German Chancellor Angela Merkel on Wednesday hailed progress in talks between Greece and the Former Yugoslav Republic of Macedonia, noting that a solution appeared “close.”
“I am very pleased and relieved that… there is movement in the talks,” Merkel told a press conference in Berlin with FYROM’s Prime Minister Zoran Zaev.
“In the last 10 years, the solution has not been as close as now and it would be wonderful if the remaining difficulties can be bridged.”
Merkel’s reference to Zaev as “prime minister of Macedonia” caused displeasure among Greek officials who want the country’s name to include a geographical qualifier and for the term “Macedonia,” if used, to be the Slavic “Makedonija.”
Zaev said his country was committed to entering Western alliances, saying there is “no alternative to NATO and EU membership.”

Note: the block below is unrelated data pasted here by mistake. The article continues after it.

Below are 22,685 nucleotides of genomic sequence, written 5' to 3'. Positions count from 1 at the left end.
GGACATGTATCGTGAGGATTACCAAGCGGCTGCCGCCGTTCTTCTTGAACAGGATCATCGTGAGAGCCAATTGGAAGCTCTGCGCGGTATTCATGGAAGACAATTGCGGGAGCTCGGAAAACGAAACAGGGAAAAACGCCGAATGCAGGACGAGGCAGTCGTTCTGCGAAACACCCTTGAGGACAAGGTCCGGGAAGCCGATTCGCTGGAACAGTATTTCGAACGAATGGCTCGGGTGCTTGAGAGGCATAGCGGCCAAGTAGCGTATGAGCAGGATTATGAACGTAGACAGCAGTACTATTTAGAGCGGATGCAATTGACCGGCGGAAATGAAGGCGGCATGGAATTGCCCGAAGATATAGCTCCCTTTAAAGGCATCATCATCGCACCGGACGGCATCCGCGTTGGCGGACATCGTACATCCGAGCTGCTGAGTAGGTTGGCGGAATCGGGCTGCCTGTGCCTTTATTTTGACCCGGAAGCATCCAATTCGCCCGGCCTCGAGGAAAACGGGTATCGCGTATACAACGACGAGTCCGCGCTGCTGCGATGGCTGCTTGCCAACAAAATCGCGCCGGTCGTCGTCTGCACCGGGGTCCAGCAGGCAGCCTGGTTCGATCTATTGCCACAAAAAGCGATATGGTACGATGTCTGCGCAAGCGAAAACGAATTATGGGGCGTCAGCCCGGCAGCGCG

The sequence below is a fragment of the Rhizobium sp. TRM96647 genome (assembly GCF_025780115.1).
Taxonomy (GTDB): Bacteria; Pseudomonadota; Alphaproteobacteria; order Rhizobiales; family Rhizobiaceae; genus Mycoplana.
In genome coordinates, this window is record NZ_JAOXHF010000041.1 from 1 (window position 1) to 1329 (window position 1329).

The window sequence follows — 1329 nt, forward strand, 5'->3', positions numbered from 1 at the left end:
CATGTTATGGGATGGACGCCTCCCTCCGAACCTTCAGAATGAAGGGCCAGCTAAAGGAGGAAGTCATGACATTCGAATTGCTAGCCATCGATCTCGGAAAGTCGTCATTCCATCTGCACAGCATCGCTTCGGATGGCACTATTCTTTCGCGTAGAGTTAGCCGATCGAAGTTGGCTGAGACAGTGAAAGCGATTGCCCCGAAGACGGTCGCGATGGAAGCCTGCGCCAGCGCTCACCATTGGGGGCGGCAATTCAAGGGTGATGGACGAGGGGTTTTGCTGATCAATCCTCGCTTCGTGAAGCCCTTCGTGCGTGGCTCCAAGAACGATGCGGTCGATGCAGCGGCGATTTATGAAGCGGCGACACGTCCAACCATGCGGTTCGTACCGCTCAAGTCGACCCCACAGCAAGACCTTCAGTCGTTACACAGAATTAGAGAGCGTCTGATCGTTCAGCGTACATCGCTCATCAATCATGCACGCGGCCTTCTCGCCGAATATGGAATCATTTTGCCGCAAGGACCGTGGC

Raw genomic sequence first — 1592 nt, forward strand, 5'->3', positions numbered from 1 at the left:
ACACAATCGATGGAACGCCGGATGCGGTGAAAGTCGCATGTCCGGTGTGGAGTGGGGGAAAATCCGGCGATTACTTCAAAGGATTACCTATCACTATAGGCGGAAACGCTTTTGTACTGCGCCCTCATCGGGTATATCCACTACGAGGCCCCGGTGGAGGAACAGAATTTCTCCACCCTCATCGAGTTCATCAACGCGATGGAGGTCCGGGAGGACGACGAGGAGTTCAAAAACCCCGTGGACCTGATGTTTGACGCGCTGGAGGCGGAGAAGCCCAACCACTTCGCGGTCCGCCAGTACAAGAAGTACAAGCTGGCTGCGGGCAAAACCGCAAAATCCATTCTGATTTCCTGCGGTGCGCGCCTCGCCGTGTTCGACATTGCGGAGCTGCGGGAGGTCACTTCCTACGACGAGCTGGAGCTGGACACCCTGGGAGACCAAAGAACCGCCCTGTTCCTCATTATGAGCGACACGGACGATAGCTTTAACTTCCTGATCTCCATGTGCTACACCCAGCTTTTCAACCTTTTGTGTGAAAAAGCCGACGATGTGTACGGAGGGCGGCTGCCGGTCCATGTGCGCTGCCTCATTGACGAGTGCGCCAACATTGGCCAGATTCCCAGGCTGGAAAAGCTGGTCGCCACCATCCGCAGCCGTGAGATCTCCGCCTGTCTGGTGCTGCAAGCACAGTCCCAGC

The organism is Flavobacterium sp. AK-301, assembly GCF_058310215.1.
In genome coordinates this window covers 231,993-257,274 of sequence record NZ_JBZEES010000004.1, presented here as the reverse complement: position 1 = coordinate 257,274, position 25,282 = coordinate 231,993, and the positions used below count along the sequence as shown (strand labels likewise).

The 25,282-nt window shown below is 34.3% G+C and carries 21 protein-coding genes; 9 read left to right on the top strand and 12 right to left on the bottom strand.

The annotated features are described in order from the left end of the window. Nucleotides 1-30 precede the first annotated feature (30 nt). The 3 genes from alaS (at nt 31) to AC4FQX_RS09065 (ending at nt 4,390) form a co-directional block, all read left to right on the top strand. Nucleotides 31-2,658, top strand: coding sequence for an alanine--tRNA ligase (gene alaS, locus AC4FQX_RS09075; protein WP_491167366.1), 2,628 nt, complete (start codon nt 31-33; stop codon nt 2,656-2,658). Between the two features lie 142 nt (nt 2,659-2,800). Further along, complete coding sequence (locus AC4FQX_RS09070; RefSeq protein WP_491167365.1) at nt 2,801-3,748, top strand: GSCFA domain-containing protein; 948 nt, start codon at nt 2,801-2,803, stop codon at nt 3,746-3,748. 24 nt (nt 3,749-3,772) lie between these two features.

Greek Prime Minister Alexis Tsipras is expected to discuss the topic with Merkel at an EU leaders’ summit in Brussels Friday.
In a related development, President Prokopis Pavlopoulos called on FYROM yesterday to revise its constitution and rid it of all irredentist references.
“The name they want to use and which is in their constitution is a name that violently distorts history,” he said in Ioannina, northwestern Greece, during celebrations marking the 105th anniversary of the city’s liberation from Ottoman rule.
He also called on FYROM and Turkey to respect international and European law.
The Greeks, he said, are a “nation of peace and democracy, and know how to defend, when needed, our borders, our territorial integrity and our national sovereignty that now comprise the frontier, territory and sovereignty of the European Union.”